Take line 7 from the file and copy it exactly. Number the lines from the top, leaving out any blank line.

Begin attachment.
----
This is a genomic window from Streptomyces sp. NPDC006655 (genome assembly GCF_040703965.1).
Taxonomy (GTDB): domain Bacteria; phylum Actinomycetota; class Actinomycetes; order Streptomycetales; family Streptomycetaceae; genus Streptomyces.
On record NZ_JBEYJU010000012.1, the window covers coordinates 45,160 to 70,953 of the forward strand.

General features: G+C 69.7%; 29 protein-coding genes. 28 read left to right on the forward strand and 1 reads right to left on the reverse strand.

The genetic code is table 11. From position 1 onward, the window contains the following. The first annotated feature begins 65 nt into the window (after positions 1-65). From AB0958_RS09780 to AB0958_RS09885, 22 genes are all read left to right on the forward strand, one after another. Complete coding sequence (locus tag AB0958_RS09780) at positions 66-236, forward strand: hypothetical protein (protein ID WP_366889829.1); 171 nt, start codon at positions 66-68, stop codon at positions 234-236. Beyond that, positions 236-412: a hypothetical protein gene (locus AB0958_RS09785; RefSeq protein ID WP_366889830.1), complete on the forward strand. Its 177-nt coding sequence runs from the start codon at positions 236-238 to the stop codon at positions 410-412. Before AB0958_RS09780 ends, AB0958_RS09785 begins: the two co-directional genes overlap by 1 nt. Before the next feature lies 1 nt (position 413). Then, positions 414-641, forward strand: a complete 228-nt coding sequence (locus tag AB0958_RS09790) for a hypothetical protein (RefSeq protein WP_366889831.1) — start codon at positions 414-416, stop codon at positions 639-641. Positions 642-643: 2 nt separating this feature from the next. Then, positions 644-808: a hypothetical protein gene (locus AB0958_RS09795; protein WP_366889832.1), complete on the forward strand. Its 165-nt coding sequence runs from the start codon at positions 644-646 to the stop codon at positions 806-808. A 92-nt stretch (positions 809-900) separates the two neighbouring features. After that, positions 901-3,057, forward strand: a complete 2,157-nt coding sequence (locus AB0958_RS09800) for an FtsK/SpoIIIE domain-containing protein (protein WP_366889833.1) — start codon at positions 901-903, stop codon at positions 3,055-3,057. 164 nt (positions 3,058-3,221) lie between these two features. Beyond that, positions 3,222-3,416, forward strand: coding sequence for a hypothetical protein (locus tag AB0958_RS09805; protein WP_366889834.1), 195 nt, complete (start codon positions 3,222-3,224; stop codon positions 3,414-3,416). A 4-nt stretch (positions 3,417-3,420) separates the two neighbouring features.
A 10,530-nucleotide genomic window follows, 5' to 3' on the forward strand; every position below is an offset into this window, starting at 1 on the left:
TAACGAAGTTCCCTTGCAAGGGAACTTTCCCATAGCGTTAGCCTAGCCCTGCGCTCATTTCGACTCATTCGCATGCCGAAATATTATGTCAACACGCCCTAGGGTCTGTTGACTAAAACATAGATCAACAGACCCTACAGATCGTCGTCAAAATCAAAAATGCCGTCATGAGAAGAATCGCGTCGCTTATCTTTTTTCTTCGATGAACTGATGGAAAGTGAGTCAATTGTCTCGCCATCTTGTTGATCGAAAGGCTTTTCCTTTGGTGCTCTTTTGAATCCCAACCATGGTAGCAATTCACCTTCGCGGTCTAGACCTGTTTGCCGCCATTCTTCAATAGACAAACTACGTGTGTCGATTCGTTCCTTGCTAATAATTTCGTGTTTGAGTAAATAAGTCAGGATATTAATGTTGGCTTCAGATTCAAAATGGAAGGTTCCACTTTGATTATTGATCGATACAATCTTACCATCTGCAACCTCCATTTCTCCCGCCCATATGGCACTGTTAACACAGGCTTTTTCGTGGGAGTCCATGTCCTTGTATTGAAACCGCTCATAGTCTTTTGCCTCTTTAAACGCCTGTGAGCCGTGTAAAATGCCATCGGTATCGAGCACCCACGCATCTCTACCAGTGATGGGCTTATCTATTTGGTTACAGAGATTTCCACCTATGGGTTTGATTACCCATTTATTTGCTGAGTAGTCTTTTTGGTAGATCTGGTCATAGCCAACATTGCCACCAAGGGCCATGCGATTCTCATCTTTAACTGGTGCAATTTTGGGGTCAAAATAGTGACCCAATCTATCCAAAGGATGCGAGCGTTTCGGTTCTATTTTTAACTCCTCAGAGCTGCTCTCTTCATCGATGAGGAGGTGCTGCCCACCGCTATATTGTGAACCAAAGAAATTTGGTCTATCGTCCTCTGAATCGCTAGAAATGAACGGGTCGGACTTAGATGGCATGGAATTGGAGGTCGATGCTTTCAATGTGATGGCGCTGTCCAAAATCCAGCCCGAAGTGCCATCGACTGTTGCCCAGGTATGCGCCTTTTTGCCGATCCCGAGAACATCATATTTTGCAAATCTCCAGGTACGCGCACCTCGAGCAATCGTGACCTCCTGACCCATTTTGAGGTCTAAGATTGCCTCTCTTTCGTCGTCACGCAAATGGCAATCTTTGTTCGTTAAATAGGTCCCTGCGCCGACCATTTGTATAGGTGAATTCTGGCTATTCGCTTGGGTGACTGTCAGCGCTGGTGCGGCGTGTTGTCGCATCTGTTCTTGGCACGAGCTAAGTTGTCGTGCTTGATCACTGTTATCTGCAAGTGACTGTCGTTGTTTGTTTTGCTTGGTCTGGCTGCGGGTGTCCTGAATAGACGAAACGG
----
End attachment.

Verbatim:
TAACGAAGTTCCCTTGCAAGGGAACTTTCCCATAGCGTTAGCCTAGCCCTGCGCTCATTTCGACTCATTCGCATGCCGAAATATTATGTCAACACGCCCTAGGGTCTGTTGACTAAAACATAGATCAACAGACCCTACAGATCGTCGTCAAAATCAAAAATGCCGTCATGAGAAGAATCGCGTCGCTTATCTTTTTTCTTCGATGAACTGATGGAAAGTGAGTCAATTGTCTCGCCATCTTGTTGATCGAAAGGCTTTTCCTTTGGTGCTCTTTTGAATCCCAACCATGGTAGCAATTCACCTTCGCGGTCTAGACCTGTTTGCCGCCATTCTTCAATAGACAAACTACGTGTGTCGATTCGTTCCTTGCTAATAATTTCGTGTTTGAGTAAATAAGTCAGGATATTAATGTTGGCTTCAGATTCAAAATGGAAGGTTCCACTTTGATTATTGATCGATACAATCTTACCATCTGCAACCTCCATTTCTCCCGCCCATATGGCACTGTTAACACAGGCTTTTTCGTGGGAGTCCATGTCCTTGTATTGAAACCGCTCATAGTCTTTTGCCTCTTTAAACGCCTGTGAGCCGTGTAAAATGCCATCGGTATCGAGCACCCACGCATCTCTACCAGTGATGGGCTTATCTATTTGGTTACAGAGATTTCCACCTATGGGTTTGATTACCCATTTATTTGCTGAGTAGTCTTTTTGGTAGATCTGGTCATAGCCAACATTGCCACCAAGGGCCATGCGATTCTCATCTTTAACTGGTGCAATTTTGGGGTCAAAATAGTGACCCAATCTATCCAAAGGATGCGAGCGTTTCGGTTCTATTTTTAACTCCTCAGAGCTGCTCTCTTCATCGATGAGGAGGTGCTGCCCACCGCTATATTGTGAACCAAAGAAATTTGGTCTATCGTCCTCTGAATCGCTAGAAATGAACGGGTCGGACTTAGATGGCATGGAATTGGAGGTCGATGCTTTCAATGTGATGGCGCTGTCCAAAATCCAGCCCGAAGTGCCATCGACTGTTGCCCAGGTATGCGCCTTTTTGCCGATCCCGAGAACATCATATTTTGCAAATCTCCAGGTACGCGCACCTCGAGCAATCGTGACCTCCTGACCCATTTTGAGGTCTAAGATTGCCTCTCTTTCGTCGTCACGCAAATGGCAATCTTTGTTCGTTAAATAGGTCCCTGCGCCGACCATTTGTATAGGTGAATTCTGGCTATTCGCTTGGGTGACTGTCAGCGCTGGTGCGGCGTGTTGTCGCATCTGTTCTTGGCACGAGCTAAGTTGTCGTGCTTGATCACTGTTATCTGCAAGTGACTGTCGTTGTTTGTTTTGCTTGGTCTGGCTGCGGGTGTCCTGAATAGACGAAACGG